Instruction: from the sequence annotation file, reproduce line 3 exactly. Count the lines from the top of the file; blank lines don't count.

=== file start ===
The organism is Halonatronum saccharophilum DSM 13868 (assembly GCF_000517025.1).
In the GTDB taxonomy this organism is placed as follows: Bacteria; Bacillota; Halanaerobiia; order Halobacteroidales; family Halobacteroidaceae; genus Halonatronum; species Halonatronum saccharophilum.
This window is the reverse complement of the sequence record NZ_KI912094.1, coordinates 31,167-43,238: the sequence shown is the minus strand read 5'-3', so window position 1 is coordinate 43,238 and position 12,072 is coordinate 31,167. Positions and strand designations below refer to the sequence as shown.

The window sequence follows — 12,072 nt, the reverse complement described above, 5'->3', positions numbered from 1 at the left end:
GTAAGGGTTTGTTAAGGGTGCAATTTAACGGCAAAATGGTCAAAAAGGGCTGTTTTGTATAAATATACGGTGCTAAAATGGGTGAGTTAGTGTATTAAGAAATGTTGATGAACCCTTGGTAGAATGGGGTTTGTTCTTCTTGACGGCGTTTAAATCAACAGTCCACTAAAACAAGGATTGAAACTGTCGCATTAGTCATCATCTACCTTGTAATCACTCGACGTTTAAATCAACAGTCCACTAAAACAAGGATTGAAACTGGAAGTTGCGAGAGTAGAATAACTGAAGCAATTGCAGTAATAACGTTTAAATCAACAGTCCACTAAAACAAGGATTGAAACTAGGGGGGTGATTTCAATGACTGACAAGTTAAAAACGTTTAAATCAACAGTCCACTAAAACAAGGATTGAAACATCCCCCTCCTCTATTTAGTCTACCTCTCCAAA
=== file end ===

This window is the reverse complement of the sequence record NZ_KI912094.1, coordinates 31,167-43,238: the sequence shown is the minus strand read 5'-3', so window position 1 is coordinate 43,238 and position 12,072 is coordinate 31,167. Positions and strand designations below refer to the sequence as shown.